• Jo turns into Nancy Drew and solves the case, realizing Danny and his mother have been pulling everyone’s strings the whole time.
  • Rico saves Lacey from a horrible death, the two of them realize their love for each other, and ride off into the sunset as the only two characters caring enough to warrant a happy ending.
  • Chief Masterson sits back in his chair and chuckles at a photo of Danny, except the caption on the photo does not read Danny Desai.
  • The last shot is of Karen Desai being released from prison.  Along with the items returned to her upon release is an FBI badge with her picture on it.
  • After the credits, and for no apparent reason or explanation, Danny’s aunt is shown to be alive and well and sunning herself on a yacht in the middle of the ocean.

Ok, ok, it’s hard to write an amazing, compelling story, and I give all TV writers a salute for trying, I just wish the first goal of each show was to have, well, not just a good show, but an amazing, epic, heart-stopping show.  One that people just can’t put down, so to speak.  None of the three leads actually has to have a romance in order to remain leads.  They could just relate to each other as friends.  Karen and Vikram Desai are really the only believable parents to be involved in a conspiracy.  It is painful to watch the floundering efforts at making Jo’s mom relevant to the main plot.  She could just be a mom who is there for her husband and daughter and still be a great character.  Rico wants to be a lead, he really, really does, and as a studying nerd he could contribute oh so much as a fourth in the “scooby gang.”  Plus he and Danny get along well and he actually brings out Danny’s good qualities far more than either Jo or Lacey do.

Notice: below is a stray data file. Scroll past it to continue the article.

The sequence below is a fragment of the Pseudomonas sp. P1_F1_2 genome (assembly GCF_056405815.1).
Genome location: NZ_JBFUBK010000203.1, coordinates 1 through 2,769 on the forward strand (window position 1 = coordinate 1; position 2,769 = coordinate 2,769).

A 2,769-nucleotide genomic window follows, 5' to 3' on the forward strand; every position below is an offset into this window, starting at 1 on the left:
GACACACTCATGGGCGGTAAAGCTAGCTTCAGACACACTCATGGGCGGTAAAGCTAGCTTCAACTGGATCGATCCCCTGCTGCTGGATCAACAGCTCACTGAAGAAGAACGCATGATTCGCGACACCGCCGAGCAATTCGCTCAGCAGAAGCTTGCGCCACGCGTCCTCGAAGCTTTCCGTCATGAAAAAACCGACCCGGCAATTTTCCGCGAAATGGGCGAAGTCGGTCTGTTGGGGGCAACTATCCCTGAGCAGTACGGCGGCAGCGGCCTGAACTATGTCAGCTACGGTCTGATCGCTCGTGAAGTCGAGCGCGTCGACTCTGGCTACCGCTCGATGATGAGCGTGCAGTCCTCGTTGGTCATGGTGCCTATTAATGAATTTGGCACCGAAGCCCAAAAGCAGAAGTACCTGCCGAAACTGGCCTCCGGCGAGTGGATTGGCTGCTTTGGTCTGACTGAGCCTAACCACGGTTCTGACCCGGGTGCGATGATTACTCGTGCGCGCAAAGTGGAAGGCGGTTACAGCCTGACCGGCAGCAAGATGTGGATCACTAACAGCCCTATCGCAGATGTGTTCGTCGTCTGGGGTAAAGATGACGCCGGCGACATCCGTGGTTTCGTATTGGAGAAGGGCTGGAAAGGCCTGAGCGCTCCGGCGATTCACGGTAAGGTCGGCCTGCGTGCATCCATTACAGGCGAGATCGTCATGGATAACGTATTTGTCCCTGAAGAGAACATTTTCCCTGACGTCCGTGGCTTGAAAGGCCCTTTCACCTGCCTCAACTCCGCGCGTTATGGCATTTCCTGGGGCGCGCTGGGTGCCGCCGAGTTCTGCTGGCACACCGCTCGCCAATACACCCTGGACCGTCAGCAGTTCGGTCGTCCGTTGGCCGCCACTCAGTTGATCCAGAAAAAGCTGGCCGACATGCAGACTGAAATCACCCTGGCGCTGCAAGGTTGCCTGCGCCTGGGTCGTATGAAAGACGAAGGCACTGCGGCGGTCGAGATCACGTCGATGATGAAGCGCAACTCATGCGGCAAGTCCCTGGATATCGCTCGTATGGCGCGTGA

Sigh.  What could have been.  What could still be if only someone took control of the story.  But, sadly, showbiz doesn’t really run on story.  It runs on far more fickle things.